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According to Eq. (1), the peak position is determined by the pitch of gratings and the refractive index of the ambient medium. In order to interpret the relationship between the transmitted light with the parameters of Al nanowire gratings, the rigorous coupled wave analysis-RCWA (RSoft, DiffractMODTM) is employed to analyze the spectra for normal incidence of transmission modes. Figure 1(a) shows the model of bilayer Al nanowire gratings for simulation by RCWA and the relevant parameters are also labelled. The configuration can be divided into four layers: the top layer is the ambient dielectric contact with the Al surface, whose refractive index is na; the second one is an aluminum film with slits and height h1 is 50nm; the third layer is photoresist (ARP 3500-6, Allresisit Co.) with a refractive index of 1.5 and height h2 of 100nm, and the bottom substrate is BK7 glass with a refractive index of 1.5;The width of metal Al and photoresist are both T/2. Figure 1(b) shows the simulated transmission spectra through the Al nanowire gratings in air, where three distinct transmission peaks can be observed at the wavelengths of 460 nm, 546 nm and 690 nm with pitches of 420 nm, 520 nm and 650 nm, respectively. Therefore, the red, green, and blue colors can be obtained with the transmission efficiency of more than 40%. According to the simulated transmission spectra, the color gamut of the device in Fig. 1(c) is 89% NTSC in CIE 1931 UCS, implying a noticeable feature in color rendering over present liquid crystal and e-paper display.

According to Eq. (1), also shown in Fig. 2(a), with the increase of ambient refractive index adjacent to Al gratings surface, the wavelengths of the resonant peaks will extend to invisible light region with the required lowest refractive indexes to be 1.21, 1.42 and 1.65, respectively, meaning the shift from bright to dark state of each color can be achieved. To show the SPR modes clearly, magnetic field profiles Hy of the resonant peak-546 nm in the pitch of 520 nm was calculated by RCWA, shown in Fig. 2(b). The TM light is normally incident from the substrate with incident wavelength of 546 nm, corresponding to the transmitted peak in Fig. 1(b). It is obviously that the light is tunneled through Al films via lateral SPR excited on the interface between aluminum and ambient medium, which is featured with large field on the Al surface. Figure 2(c) shows the simulated transmission spectra of the 520 nm gratings with ambient dielectric changed from air to 60% sucrose solution (whose refractive index is 1.44 at room temperature [21]), it is clear that the resonant peak extend to invisible light region, meaning the tunability of brightness.

 figure: Fig. 2

Fig. 2 (a) The calculated curves of surface plasmon resonance wavelengths with the ambient refractive indexes respectively. (b) Simulated field intensity distribution of Hy component of 546nm TM light via Rigorous Coupled Wave Analysis (RSoft, DiffractMODTM). The white lines limn the outline of the gratings with pitch of 520nm. (c) Simulated transmission spectra of the 520 nm gratings with the ambient medium changed from air to 60% sucrose solution.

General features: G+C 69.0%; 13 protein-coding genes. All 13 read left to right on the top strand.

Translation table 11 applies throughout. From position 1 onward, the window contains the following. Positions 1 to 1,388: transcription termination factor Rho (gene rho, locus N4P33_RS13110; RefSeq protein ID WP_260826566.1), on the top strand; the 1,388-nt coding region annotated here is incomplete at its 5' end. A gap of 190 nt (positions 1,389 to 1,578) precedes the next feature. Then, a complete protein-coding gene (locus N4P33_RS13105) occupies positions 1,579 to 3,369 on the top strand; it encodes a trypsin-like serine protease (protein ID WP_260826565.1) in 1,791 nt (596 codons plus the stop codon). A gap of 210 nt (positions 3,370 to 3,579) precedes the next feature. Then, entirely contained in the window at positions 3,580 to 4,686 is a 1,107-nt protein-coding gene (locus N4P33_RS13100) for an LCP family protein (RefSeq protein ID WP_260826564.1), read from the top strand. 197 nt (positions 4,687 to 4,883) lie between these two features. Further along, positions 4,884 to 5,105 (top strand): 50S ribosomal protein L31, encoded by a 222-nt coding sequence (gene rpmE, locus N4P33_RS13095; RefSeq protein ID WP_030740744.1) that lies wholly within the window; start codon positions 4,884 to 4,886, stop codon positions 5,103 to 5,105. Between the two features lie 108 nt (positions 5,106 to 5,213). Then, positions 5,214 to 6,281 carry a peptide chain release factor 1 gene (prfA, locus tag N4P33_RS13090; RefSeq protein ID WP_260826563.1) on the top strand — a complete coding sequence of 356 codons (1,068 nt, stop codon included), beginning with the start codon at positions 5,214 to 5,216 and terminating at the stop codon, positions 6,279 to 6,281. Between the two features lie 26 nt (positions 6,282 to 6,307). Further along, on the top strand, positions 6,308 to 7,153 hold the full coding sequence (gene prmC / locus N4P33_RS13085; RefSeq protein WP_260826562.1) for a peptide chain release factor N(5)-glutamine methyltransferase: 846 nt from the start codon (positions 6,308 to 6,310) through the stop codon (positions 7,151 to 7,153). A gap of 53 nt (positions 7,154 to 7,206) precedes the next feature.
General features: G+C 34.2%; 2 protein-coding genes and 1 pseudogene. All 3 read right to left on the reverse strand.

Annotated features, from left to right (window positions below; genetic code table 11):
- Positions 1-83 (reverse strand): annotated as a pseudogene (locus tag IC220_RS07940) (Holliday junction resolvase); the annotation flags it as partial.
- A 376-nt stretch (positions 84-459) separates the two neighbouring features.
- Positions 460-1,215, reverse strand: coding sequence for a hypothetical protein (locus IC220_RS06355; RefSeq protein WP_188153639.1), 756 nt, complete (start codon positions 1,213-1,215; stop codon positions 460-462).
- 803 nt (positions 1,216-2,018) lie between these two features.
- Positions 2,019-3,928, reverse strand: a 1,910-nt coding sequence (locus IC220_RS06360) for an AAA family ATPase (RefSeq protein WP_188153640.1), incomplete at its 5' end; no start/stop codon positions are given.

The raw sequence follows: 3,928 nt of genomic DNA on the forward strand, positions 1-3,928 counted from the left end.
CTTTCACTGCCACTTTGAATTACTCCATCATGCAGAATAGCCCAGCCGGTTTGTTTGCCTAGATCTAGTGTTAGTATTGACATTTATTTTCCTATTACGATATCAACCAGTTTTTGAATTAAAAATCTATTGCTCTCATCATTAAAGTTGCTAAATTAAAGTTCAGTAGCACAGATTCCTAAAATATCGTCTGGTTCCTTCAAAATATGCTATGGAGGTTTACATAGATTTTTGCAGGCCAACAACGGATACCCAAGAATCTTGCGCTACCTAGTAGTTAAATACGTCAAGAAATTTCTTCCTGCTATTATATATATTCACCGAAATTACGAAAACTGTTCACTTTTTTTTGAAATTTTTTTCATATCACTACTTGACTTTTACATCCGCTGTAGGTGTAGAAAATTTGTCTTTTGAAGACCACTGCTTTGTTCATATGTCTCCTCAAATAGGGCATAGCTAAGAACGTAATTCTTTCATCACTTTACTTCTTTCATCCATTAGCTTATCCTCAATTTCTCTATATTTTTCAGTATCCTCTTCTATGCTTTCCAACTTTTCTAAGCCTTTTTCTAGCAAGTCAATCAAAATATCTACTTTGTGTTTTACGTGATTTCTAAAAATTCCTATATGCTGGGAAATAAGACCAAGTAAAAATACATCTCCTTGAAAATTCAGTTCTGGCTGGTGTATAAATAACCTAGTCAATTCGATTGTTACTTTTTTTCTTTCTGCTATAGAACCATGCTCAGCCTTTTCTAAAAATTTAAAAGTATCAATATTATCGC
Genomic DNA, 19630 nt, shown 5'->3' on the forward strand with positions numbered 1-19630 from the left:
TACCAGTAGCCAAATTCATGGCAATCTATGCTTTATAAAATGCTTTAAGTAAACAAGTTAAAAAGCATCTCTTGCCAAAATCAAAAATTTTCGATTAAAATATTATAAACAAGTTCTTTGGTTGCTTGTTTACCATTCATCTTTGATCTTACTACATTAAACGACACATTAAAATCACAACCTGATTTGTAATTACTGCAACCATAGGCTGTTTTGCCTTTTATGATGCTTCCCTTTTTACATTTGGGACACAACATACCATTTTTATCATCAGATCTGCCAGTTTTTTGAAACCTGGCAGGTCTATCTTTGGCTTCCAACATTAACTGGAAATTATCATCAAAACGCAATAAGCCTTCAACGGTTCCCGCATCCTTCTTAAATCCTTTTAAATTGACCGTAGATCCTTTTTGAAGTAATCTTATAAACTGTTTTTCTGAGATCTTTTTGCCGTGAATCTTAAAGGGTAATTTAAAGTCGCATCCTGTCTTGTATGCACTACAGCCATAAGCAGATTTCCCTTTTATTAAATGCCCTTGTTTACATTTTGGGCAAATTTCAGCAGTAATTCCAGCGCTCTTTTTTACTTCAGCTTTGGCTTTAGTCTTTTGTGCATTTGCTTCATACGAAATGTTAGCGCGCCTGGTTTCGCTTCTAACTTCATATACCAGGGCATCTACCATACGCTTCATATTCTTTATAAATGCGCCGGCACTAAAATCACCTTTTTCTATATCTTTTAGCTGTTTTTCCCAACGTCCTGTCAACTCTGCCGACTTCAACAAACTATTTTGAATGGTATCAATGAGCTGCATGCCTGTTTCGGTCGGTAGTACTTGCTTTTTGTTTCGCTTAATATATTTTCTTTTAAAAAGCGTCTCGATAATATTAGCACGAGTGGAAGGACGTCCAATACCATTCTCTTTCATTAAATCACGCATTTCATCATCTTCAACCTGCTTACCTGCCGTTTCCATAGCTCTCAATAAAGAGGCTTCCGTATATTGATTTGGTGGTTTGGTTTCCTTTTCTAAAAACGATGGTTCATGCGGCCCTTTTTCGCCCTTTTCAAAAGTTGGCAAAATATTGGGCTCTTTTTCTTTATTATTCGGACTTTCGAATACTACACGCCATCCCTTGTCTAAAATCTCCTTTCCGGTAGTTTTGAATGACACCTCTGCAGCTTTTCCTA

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3. Fabrication and experimental measurements

Figure 3(a) shows the fabrication process of the bilayer Al gratings. A photoresist layer with a thickness of 100 nm was spin-coated on the BK7 glass substrate. Then, a Lloyd mirrored laser interference system was built to expose the photoresist, as shown in Fig. 3(b). Next, 0.35% NaOH solution in deionized water by mass concentration was used as an etchant with development time of 10 seconds. Lastly, e-beam evaporation was used to deposit a film of 50 nm Al on the photoresist relief. Scanning electron microscopy (SEM) images of the top and side views of the fabricated gratings with three pitches are shown in Fig. 3(c).The grating pitch Λ is derived by laser wavelength (λ) and incidence angle (θ) as Eq. (2):

 figure: Fig. 3

Fig. 3 (a) Fabrication process of the bilayer Al gratings. (b) The setup of laser interference lithography. (c) SEM photos of the top and side views of the Al gratings with the pitch of 650 nm, 520 nm, and 420 nm, respectively.

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Λ=λ2sinθ

Figure 4(a) shows the measured TM light transmission spectra of the three gratings. There are pronounced peaks at the wavelength of 470 nm, 546 nm and 675 nm with the corresponding colors shown by the insets in Fig. 4(b). The transmission efficiency of the peak is no less than 17%. Figure 4(b) shows the color gamut of the device according to transmission spectra measurement (53% NTSC in CIE 1931 UCS). The measured and simulated transmission spectra under the same conditions agree relatively well with each other, except that the measured values are lower than simulations, likely due to the fact that the sidewalls of gratings are covered with deposited Al (especially when the Al film is thick). By optimizing the Al deposition process, transmission efficiency and color gamut can be improved.

 figure: Fig. 4

Fig. 4 (a) The measured transmissive spectra of BMNGs with pitches of 420 nm, 520 nm and 650 nm in air. (b) The color gamut of the full color display based on BMNGs, appended with experimental color pictures, respectively.